Guinea Must Take Urgent Steps to End Bloodshed against Protesters

The Media Foundation for West Africa (MFWA) is deeply concerned about the increasing death toll from the serial protests that have rocked Guinea over the past one year and calls for accountability over the killings.

In the latest incident which occurred in the city of Lola on February 17, 2020, one person was killed and several others were injured, two of them critically, as security forces clashed with high school students who were demonstrating to demand an end to a teachers’ strike that has kept schools shut for weeks.

Saa Étienne Ouendino, died on way to the regional hospital in N’Zérékoré, where he had been referred alongside two other colleagues after being examined at the local hospital in Lola.

While hospital sources were reticent regarding the cause of Ouendino’s death, his colleagues affirm that he was shot by a police officer in the course of the confrontation with the security forces.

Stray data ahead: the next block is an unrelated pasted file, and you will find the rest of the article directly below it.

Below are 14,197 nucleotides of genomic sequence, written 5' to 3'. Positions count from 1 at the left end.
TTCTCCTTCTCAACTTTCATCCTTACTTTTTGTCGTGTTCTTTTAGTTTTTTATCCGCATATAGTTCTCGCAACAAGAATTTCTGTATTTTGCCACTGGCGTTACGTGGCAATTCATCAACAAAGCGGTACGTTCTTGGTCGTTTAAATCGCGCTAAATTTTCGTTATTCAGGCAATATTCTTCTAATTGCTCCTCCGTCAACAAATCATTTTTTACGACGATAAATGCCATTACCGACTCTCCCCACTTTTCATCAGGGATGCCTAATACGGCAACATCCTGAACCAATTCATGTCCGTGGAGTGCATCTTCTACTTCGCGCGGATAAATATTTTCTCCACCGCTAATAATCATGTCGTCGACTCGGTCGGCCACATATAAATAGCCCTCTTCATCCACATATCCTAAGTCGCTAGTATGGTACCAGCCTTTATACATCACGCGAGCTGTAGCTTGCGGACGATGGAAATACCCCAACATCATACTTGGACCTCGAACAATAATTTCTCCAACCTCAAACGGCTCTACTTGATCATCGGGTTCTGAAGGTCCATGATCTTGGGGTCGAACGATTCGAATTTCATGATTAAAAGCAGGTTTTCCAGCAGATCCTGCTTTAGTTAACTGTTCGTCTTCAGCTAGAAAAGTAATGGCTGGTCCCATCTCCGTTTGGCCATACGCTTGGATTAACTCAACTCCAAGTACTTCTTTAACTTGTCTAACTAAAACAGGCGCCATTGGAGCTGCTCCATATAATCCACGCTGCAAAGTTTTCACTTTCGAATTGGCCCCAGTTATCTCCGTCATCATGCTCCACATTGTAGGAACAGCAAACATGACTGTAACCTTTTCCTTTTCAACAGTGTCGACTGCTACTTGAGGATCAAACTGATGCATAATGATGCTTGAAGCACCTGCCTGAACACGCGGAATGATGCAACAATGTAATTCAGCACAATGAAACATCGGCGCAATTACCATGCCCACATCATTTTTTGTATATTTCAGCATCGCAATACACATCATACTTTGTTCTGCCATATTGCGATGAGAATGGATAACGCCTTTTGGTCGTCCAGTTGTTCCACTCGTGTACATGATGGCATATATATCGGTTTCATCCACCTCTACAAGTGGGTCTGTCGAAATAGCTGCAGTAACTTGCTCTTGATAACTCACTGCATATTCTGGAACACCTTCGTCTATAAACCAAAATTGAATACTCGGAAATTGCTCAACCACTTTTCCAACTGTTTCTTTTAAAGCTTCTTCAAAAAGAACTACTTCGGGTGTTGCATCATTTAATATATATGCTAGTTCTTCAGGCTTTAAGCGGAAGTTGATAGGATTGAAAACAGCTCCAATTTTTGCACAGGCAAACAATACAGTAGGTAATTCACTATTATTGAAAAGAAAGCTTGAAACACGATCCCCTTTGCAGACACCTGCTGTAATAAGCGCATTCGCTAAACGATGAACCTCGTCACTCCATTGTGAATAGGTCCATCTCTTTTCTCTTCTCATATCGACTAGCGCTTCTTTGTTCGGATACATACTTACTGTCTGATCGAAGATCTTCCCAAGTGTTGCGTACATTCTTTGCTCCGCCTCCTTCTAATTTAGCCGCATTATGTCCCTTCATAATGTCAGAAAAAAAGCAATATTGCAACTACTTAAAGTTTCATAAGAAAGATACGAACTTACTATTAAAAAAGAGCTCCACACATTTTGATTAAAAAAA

It is the second time in three years that security forces have shot and killed student protesters in Guinea. On February 20, 2017, five protesters were killed together with two bystanders when the police fired live bullets to disperse a crowd of students protesting against the shutdown of schools as a result of a prolonged teachers’ strike.

The latest incident brings to three the number of people killed since the beginning of 2020, as security forces continue their deadly crackdown on protests in Guinea. On January 13, the police killed two young men, one in Conakry and the other in Labe during anti-government protests.

Guinea has recorded about twenty deaths since October 2019 in connection with street protests against a proposed modification of the country’s Constitution to allow President Conde to seek a third term in office. The octogenarian president is in his second and, under the current laws, last term in office.

Protests are one of the universally sanctioned forms of expressing dissent in democratic societies. The wanton killing and maiming of demonstrators in Guinea is therefore a blot on the country’s image as a democracy.

The MFWA consequently calls on the authorities to urgently review the operational directives of the security agents who are assigned to maintain order at such protests. In particular, the use of fire arms should be disallowed. We further call for a probe and full accountability over the bloodshed.